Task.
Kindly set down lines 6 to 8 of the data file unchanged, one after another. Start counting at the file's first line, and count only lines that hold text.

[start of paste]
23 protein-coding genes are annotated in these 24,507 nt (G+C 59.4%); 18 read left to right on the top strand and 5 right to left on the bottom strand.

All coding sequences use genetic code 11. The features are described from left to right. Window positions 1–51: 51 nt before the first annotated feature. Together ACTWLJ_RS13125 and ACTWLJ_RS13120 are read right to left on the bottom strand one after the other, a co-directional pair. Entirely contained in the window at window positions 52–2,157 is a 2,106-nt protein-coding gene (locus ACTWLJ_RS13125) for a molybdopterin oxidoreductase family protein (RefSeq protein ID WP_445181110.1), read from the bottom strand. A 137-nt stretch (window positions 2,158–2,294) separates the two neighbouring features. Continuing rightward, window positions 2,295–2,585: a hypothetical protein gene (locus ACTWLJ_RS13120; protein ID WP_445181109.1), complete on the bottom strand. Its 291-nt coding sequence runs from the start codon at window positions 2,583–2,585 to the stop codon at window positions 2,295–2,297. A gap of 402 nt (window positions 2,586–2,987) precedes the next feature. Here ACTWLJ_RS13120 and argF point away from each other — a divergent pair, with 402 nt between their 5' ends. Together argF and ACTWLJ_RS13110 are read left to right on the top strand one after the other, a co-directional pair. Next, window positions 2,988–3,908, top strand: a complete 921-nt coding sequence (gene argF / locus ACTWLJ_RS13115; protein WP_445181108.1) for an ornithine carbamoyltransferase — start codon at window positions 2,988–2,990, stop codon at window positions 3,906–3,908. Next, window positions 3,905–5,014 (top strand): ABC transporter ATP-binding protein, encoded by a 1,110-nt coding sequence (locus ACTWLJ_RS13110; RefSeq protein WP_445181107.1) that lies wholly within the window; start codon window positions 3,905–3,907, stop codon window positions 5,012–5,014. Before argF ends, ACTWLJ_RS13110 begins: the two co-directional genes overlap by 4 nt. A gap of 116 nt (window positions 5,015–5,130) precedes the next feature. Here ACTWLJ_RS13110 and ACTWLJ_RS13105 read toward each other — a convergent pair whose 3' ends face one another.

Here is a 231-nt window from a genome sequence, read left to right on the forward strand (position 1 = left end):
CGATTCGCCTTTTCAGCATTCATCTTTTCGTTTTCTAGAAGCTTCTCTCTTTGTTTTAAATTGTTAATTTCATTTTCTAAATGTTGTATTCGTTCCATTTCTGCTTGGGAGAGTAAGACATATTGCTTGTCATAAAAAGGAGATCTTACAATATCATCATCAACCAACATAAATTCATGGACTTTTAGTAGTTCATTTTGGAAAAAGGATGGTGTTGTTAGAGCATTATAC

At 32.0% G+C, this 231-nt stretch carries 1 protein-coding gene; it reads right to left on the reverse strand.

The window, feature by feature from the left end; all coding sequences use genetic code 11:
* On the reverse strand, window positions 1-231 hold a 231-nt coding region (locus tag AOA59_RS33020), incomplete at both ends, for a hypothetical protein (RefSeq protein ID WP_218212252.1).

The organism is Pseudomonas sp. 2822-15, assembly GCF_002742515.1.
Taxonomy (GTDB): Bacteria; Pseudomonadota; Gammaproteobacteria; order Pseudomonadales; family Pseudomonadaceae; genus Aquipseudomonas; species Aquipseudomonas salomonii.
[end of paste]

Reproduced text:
The window, feature by feature from the left end; all coding sequences use genetic code 11:
* On the reverse strand, window positions 1-231 hold a 231-nt coding region (locus tag AOA59_RS33020), incomplete at both ends, for a hypothetical protein (RefSeq protein ID WP_218212252.1).

The organism is Pseudomonas sp. 2822-15, assembly GCF_002742515.1.